When the feds start rounding up the guns I'll start worrying about it. I think that I read a few minutes ago that the Social Security fund is now expected to go negative in 2037, that actually concerns me--primarily because a lot of the same idiots who feel only the 2nd Amendment to the U.S. Constitution is in danger or worth preserving are doing all they can to make sure that Social Security won't be here for the people who are currently in their peak earning years. Thank you, Party of God and Teabaggers.

  5. Orygunner, If it's not a story of the "right wing" against the federal government, what is it?

    Are you objecting to gun rights extremists being lumped into that overused term "right wing?"

  6. @Mikeb: First of all, how do you define "extremist"? Are you judging others beliefs against your own? Comparing the beliefs of some against the majority or the mainstream?

    I consider myself to be a Constitutional libertarian, which I believe takes the best elements of freedom and liberty from both the Conservative and Liberal sides of our supposed political spectrum.

    Both the "Right" AND the "Left" support gun control to some degree (obviously the left generally supports it more). I don't see how valuing our freedom, not wanting to continue failed policies (gun control) and respecting the rights of individuals is a left or right issue at all.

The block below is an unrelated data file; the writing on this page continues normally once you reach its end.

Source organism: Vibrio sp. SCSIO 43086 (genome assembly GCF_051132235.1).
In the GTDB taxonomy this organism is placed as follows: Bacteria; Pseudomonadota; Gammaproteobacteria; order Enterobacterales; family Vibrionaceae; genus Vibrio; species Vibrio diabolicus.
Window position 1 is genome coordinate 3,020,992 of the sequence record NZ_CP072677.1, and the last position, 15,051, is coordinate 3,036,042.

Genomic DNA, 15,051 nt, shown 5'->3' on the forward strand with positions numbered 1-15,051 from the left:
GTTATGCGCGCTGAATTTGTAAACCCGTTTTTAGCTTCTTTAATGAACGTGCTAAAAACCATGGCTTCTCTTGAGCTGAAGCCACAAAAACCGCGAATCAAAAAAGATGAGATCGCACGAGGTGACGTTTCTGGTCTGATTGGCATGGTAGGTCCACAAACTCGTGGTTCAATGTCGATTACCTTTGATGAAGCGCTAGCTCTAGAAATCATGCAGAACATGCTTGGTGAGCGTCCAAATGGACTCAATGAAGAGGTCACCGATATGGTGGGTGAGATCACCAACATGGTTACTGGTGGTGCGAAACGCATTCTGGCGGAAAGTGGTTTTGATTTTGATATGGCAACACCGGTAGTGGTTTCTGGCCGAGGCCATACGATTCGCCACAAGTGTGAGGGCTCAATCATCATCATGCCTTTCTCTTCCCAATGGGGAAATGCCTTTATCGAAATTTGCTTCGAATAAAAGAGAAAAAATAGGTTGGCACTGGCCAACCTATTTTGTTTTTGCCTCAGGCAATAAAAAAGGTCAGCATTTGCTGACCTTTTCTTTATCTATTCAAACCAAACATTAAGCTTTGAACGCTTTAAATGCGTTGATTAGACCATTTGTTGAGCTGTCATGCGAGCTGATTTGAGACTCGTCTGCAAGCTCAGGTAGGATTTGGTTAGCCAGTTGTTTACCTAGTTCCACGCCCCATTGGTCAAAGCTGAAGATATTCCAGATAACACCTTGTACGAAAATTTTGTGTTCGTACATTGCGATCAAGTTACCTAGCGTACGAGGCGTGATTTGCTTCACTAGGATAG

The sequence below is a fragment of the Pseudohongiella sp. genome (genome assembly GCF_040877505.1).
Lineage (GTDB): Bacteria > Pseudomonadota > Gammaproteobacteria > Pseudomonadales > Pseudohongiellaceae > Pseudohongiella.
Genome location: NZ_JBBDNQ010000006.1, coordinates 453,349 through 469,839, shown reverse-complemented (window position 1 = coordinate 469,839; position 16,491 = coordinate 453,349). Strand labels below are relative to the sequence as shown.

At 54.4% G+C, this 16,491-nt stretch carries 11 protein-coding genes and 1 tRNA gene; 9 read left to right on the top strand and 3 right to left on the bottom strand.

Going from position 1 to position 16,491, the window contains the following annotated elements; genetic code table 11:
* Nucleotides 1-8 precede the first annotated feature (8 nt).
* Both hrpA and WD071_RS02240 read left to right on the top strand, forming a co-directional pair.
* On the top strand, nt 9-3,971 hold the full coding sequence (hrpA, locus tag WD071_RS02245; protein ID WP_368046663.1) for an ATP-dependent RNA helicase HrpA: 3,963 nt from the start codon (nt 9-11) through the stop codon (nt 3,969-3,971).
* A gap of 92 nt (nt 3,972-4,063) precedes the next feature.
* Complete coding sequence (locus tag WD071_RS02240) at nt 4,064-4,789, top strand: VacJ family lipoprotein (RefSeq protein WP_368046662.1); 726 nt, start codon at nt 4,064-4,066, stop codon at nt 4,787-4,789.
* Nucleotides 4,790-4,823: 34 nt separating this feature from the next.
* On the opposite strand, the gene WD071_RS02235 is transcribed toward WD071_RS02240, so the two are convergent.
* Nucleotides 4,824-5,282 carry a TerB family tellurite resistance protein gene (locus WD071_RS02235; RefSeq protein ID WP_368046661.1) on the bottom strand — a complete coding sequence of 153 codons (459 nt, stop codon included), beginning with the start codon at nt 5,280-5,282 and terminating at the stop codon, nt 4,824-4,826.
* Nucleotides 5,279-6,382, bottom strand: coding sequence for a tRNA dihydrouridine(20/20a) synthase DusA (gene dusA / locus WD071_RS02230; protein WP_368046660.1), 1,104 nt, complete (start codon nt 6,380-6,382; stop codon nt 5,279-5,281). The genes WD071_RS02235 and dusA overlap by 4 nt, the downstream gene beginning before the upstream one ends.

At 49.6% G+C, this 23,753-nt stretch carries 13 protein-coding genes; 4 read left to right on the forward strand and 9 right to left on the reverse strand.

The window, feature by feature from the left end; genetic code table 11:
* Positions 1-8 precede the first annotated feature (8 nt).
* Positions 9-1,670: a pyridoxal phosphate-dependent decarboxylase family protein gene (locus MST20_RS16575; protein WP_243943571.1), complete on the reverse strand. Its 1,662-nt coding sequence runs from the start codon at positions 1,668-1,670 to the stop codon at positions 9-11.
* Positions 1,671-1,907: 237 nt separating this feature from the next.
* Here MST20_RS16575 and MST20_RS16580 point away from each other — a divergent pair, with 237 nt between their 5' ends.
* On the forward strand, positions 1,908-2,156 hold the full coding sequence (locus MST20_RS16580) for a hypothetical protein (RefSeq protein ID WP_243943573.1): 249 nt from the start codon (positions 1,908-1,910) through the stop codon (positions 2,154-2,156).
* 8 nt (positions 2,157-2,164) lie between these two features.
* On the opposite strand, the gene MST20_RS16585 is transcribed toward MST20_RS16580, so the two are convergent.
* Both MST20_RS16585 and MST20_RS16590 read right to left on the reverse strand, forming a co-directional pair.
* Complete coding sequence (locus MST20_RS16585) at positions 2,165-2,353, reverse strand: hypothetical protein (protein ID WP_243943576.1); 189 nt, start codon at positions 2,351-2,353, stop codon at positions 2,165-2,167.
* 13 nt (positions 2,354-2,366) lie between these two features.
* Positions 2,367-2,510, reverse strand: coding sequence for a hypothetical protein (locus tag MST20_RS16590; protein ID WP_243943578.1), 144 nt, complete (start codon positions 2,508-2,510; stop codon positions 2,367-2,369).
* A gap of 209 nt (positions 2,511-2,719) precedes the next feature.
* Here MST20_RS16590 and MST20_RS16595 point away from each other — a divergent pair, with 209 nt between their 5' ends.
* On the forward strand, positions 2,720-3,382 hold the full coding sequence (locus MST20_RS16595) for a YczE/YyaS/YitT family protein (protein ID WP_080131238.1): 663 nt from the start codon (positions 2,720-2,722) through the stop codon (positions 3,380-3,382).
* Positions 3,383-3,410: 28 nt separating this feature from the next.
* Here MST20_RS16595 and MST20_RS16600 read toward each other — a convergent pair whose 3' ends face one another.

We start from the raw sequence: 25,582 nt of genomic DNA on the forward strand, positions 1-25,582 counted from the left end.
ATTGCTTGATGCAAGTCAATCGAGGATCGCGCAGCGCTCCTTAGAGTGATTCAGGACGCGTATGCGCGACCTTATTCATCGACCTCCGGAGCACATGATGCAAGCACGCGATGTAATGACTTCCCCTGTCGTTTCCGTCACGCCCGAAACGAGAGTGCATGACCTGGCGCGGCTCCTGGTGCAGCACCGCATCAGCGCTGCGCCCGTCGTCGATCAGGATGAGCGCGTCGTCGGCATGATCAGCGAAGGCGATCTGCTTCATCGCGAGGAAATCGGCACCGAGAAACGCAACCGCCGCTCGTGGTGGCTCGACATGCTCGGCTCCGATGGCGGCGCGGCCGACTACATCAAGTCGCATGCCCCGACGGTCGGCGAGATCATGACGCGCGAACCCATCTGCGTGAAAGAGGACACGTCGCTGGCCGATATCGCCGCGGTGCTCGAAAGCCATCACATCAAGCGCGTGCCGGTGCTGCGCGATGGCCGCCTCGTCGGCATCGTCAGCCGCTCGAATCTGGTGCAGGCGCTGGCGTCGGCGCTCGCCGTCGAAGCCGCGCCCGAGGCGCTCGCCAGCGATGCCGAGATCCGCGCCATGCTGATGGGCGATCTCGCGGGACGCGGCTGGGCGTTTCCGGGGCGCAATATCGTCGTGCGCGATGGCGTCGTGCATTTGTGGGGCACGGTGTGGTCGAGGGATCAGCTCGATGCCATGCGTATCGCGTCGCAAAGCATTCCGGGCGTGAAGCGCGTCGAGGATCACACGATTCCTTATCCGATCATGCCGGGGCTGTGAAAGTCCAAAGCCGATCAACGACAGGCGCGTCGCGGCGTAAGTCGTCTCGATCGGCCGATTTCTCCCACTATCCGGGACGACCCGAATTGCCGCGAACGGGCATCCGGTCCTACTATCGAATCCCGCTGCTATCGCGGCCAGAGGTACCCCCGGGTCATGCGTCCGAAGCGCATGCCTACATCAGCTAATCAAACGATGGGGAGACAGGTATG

7. Gun Control is a failed policy. Why, yes, it certainly is. It's been enshrined in U.S. and international law for oh, lemme see, um, oh, that's right, it hasn't been. Here's a thought experiment. When you've got something like a couple of billion handguns and various other "small arms" floating around on the earth's crust AND the tectonics of international smuggling and arms dealers with moral compasses that comes in a box of Cracker Jack moving them around, how tough do you think it's gonna be for the BAD guys to get their hands on guns? When you add in the dishonest, greedy P.O.S. gun dealers in this country who tout their love for the 2nd Amendment (while what they reall love is M-O-N-E-Y) you might realize that "gun control" has never existed at anything like an effective level.

    It's kinda the opposite of Social Security. Oddly enough, many of the same morons who hate SS loves 'em their gunz!

  8. @democommie: By George, I think you've got it!

    Well, at least the part about why gun control doesn't work. As long as there are guns in the world, and as long as there are criminals free to walk the streets, it will never be possible to keep the two apart.

    Since it's impossible to remove guns, how about we try to reduce the number of criminals in our corner of the world? Find the causes of violent crime, how to avoid making MORE criminals, and put the truly dangerous ones behind bars as long as they remain dangerous?